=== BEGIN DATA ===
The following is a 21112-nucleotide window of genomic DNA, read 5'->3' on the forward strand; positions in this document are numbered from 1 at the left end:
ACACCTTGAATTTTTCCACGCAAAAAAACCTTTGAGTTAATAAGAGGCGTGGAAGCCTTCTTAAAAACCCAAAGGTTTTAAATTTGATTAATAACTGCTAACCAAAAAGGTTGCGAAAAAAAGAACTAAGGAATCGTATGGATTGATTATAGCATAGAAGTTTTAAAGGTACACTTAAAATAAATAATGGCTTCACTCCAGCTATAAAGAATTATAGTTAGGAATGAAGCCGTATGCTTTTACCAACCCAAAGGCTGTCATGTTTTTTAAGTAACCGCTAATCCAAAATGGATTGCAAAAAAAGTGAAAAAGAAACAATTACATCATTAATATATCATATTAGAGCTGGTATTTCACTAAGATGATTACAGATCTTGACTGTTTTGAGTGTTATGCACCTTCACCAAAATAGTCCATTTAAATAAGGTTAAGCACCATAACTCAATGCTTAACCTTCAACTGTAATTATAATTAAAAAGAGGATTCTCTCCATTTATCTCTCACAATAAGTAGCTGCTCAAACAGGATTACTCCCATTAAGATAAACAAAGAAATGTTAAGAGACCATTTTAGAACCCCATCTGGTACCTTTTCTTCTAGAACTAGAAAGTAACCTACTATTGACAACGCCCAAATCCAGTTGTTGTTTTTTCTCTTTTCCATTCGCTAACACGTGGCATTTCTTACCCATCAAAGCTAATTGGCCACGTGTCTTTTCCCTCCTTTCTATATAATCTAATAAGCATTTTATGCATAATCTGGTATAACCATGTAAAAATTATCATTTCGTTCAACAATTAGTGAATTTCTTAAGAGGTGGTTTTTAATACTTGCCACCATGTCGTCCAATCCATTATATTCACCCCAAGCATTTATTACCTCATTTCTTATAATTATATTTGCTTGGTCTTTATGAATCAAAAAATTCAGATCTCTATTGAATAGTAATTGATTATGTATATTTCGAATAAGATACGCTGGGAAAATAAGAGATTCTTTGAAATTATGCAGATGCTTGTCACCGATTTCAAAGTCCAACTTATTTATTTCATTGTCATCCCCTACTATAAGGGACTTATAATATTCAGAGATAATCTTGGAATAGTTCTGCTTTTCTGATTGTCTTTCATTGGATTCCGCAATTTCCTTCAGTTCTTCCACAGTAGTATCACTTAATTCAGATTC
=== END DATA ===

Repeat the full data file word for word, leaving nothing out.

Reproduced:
The following is a 21112-nucleotide window of genomic DNA, read 5'->3' on the forward strand; positions in this document are numbered from 1 at the left end:
ACACCTTGAATTTTTCCACGCAAAAAAACCTTTGAGTTAATAAGAGGCGTGGAAGCCTTCTTAAAAACCCAAAGGTTTTAAATTTGATTAATAACTGCTAACCAAAAAGGTTGCGAAAAAAAGAACTAAGGAATCGTATGGATTGATTATAGCATAGAAGTTTTAAAGGTACACTTAAAATAAATAATGGCTTCACTCCAGCTATAAAGAATTATAGTTAGGAATGAAGCCGTATGCTTTTACCAACCCAAAGGCTGTCATGTTTTTTAAGTAACCGCTAATCCAAAATGGATTGCAAAAAAAGTGAAAAAGAAACAATTACATCATTAATATATCATATTAGAGCTGGTATTTCACTAAGATGATTACAGATCTTGACTGTTTTGAGTGTTATGCACCTTCACCAAAATAGTCCATTTAAATAAGGTTAAGCACCATAACTCAATGCTTAACCTTCAACTGTAATTATAATTAAAAAGAGGATTCTCTCCATTTATCTCTCACAATAAGTAGCTGCTCAAACAGGATTACTCCCATTAAGATAAACAAAGAAATGTTAAGAGACCATTTTAGAACCCCATCTGGTACCTTTTCTTCTAGAACTAGAAAGTAACCTACTATTGACAACGCCCAAATCCAGTTGTTGTTTTTTCTCTTTTCCATTCGCTAACACGTGGCATTTCTTACCCATCAAAGCTAATTGGCCACGTGTCTTTTCCCTCCTTTCTATATAATCTAATAAGCATTTTATGCATAATCTGGTATAACCATGTAAAAATTATCATTTCGTTCAACAATTAGTGAATTTCTTAAGAGGTGGTTTTTAATACTTGCCACCATGTCGTCCAATCCATTATATTCACCCCAAGCATTTATTACCTCATTTCTTATAATTATATTTGCTTGGTCTTTATGAATCAAAAAATTCAGATCTCTATTGAATAGTAATTGATTATGTATATTTCGAATAAGATACGCTGGGAAAATAAGAGATTCTTTGAAATTATGCAGATGCTTGTCACCGATTTCAAAGTCCAACTTATTTATTTCATTGTCATCCCCTACTATAAGGGACTTATAATATTCAGAGATAATCTTGGAATAGTTCTGCTTTTCTGATTGTCTTTCATTGGATTCCGCAATTTCCTTCAGTTCTTCCACAGTAGTATCACTTAATTCAGATTC